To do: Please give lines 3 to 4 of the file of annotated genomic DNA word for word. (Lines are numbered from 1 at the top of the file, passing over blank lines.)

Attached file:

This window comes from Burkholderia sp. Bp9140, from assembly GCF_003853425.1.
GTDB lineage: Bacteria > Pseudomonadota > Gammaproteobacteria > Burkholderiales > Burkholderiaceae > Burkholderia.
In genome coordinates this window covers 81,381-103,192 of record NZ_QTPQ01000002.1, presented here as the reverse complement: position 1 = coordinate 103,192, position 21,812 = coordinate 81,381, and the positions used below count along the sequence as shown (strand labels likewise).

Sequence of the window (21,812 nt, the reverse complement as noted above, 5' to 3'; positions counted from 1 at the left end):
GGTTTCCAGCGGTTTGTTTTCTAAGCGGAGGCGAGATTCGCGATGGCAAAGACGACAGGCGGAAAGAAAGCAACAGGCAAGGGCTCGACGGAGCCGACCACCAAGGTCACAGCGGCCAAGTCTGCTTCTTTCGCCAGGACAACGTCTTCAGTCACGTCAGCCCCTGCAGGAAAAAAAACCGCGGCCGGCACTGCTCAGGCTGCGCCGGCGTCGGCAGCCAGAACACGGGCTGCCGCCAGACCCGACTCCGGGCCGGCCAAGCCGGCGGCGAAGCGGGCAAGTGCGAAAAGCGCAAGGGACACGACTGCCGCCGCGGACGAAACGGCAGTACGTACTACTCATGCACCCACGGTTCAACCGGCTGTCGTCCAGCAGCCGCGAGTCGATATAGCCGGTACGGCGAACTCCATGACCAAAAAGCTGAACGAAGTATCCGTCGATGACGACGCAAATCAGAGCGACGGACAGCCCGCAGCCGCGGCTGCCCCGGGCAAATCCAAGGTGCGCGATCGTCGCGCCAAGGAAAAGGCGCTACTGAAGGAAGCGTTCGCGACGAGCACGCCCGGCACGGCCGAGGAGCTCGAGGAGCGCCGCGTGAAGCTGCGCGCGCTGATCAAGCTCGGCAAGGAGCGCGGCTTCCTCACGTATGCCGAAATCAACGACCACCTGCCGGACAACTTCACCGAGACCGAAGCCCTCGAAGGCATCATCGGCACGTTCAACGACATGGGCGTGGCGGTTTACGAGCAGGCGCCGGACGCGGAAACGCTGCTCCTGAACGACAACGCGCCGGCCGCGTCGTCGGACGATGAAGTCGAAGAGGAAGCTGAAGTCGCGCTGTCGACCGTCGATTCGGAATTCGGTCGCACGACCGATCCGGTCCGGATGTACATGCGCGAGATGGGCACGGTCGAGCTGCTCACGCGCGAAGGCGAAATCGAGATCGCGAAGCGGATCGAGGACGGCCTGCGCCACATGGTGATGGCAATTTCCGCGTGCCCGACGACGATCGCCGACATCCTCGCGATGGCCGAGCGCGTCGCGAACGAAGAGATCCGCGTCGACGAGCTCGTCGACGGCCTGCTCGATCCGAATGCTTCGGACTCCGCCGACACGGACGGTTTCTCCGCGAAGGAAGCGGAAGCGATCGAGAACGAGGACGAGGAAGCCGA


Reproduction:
In genome coordinates this window covers 81,381-103,192 of record NZ_QTPQ01000002.1, presented here as the reverse complement: position 1 = coordinate 103,192, position 21,812 = coordinate 81,381, and the positions used below count along the sequence as shown (strand labels likewise).

Sequence of the window (21,812 nt, the reverse complement as noted above, 5' to 3'; positions counted from 1 at the left end):